By Mike Campbell
Not only were Alaskans competing at the World Taxidermy and Fish Carving Championships last month, they were on the podium too.
Russell Knight, owner of Knight’s Taxidermy in Anchorage and star of the cable TV series “Mounted in Alaska” that ran for 16 episodes on the History Channel, was master of ceremonies for the 650 people attending the closing awards banquet. “What a great privilege and honor that was,” he said Monday. “That was the finest group of taxidermists ever assembled under one roof.”
Among those recognized were Matt Potter of Soldotna, who took second place in the taxidermy-of-birds category for his ptarmigan, and Ron Ginter of Chugiak in the decorative lifestyle division for his rainbow trout.
Knight grew up in Jackson, Mississippi, and began working at a taxidermy shop while in high school. There he met a sportsman who worked on Alaska’s North Slope and “filled by head at 13 or 14 with dreams of Alaska. So at like 14 years old, I decided I was moving to Alaska.”
He’s been here 37 years and today his business employs 21 people, including his son and daughter.
“My daughter grew up in the trade,” he said. “Up until recently, you didn’t see that many lady taxidermists, but a lot more women are getting into the trade. These TV shows have put it in a more popular light. Everybody thought it was just meat and flesh hanging on the walls, but it’s really an art form.”
The first episode of “Mounted in Alaska” aired in the spring of 2011. Back then, and today, Knight’s Taxidermy does mostly bears, followed by caribou and Dall sheep. “Right now Alaska is just overwhelmed with bears,” he said. “We’re doing 200-300 a year.”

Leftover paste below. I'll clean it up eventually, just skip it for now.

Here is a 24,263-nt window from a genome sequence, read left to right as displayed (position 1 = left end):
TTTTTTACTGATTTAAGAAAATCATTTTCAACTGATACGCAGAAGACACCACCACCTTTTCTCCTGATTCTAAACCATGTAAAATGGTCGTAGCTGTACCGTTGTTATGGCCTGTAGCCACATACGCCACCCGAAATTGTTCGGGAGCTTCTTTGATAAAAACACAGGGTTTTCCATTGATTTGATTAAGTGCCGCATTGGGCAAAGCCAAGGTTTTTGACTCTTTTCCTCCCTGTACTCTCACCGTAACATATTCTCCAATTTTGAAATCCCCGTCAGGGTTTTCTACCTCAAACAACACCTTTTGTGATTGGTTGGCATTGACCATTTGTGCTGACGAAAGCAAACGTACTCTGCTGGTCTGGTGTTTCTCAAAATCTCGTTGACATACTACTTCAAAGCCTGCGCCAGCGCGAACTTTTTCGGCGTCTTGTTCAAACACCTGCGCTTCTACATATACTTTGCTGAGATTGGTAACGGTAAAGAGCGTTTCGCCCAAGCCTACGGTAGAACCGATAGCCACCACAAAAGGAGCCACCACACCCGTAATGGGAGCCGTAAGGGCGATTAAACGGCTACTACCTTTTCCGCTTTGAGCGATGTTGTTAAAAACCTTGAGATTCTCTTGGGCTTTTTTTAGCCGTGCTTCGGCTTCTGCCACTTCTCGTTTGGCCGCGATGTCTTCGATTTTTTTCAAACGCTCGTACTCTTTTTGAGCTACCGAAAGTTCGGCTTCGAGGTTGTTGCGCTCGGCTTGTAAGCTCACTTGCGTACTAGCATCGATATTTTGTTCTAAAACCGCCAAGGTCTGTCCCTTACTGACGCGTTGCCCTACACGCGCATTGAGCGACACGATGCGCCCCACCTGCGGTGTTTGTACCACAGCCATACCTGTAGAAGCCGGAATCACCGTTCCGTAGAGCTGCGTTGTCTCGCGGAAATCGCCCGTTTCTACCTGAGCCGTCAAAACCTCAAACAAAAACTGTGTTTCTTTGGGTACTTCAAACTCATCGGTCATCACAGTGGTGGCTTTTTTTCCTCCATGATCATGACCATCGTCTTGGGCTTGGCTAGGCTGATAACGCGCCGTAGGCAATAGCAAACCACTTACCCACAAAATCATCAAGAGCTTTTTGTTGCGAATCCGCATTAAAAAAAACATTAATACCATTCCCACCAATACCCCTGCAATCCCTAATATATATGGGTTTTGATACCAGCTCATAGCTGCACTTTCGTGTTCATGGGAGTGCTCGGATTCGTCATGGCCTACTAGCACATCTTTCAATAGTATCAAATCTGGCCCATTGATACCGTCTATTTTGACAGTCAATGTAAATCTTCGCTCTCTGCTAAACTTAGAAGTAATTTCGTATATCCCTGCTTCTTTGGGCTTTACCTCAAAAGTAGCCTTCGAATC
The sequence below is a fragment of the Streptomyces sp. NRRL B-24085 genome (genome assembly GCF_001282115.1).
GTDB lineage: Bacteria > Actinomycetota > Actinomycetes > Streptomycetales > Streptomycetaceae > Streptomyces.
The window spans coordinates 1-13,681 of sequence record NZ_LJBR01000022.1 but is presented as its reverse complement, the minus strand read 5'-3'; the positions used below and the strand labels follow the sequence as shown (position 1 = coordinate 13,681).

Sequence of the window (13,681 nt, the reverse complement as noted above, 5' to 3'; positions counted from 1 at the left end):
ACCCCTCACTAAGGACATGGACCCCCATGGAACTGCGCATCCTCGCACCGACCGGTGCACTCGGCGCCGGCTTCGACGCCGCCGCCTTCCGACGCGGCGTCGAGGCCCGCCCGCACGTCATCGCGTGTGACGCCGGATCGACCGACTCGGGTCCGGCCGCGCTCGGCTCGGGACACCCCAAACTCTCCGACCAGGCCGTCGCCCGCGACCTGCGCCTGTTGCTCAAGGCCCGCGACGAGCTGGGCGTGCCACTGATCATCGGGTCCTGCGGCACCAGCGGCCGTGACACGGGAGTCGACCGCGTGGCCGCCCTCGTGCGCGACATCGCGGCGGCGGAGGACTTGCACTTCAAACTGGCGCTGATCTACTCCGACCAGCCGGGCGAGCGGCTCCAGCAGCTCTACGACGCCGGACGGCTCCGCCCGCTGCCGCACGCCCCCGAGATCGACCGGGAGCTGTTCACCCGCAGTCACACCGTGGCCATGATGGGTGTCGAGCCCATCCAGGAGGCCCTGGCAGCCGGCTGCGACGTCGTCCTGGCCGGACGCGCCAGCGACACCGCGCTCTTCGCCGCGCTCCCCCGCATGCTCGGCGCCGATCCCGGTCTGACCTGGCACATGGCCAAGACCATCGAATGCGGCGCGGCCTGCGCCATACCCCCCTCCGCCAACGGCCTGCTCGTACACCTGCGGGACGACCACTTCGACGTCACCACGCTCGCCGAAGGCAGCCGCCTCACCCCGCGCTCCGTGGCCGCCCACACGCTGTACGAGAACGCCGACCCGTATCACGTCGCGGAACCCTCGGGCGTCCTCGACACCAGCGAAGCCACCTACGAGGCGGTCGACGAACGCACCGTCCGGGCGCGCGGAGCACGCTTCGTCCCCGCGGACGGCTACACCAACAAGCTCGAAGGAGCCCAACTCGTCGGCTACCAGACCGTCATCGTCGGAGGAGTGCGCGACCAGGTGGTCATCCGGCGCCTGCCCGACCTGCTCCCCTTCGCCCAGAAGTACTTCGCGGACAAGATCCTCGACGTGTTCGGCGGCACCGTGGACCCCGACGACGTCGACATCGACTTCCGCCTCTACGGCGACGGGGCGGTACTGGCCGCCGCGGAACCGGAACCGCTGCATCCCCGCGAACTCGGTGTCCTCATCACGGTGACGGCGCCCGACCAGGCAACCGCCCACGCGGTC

Knight’s shop is so big now, “ I can sit back in the Russell R&D creative room and dream up new ideas,” he said. Knight's Taxidermy is a U.S. Customs-approved import/export facility, which means the shop is certified to accept delivery of, and handle, animals taken overseas. Some of those mounts can get expensive. A pedastal-mounted giraffe can cost nearly $9,000. But Knight still relishes the feedback he gets from a happy customer.
“In taxidermy, you really make history every day,” he said in a video promoting ‘Mounted in Alaska’ “That mount that we’re doing for the hunter, that doesn’t just represent that he took an animal and hung it on the wall and he’s proud of it, that mount represents the history of his hunt from the minute he left his door ‘til he got back and kissed his wife. So we’re having to create and make history for the client.”